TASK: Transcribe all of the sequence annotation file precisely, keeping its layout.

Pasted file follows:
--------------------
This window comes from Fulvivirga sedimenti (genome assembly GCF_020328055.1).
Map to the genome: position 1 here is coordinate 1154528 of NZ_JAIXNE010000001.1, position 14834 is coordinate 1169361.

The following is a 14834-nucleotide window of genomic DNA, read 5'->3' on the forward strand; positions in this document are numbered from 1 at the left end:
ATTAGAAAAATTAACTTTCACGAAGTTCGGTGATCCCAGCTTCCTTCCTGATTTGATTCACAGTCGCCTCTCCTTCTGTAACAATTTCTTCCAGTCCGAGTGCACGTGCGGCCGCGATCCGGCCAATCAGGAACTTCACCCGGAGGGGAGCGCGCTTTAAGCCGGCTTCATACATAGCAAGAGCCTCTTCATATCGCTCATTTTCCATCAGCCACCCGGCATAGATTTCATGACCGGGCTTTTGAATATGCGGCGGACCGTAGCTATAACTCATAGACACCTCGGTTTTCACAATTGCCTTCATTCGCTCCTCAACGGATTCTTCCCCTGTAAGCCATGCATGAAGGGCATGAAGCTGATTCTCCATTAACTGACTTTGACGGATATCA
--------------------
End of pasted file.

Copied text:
This window comes from Fulvivirga sedimenti (genome assembly GCF_020328055.1).
Map to the genome: position 1 here is coordinate 1154528 of NZ_JAIXNE010000001.1, position 14834 is coordinate 1169361.

The following is a 14834-nucleotide window of genomic DNA, read 5'->3' on the forward strand; positions in this document are numbered from 1 at the left end:
ATTAGAAAAATTAACTTTCACGAAGTTCGGTGATCCCAGCTTCCTTCCTGATTTGATTCACAGTCGCCTCTCCTTCTGTAACAATTTCTTCCAGTCCGAGTGCACGTGCGGCCGCGATCCGGCCAATCAGGAACTTCACCCGGAGGGGAGCGCGCTTTAAGCCGGCTTCATACATAGCAAGAGCCTCTTCATATCGCTCATTTTCCATCAGCCACCCGGCATAGATTTCATGACCGGGCTTTTGAATATGCGGCGGACCGTAGCTATAACTCATAGACACCTCGGTTTTCACAATTGCCTTCATTCGCTCCTCAACGGATTCTTCCCCTGTAAGCCATGCATGAAGGGCATGAAGCTGATTCTCCATTAACTGACTTTGACGGATATCA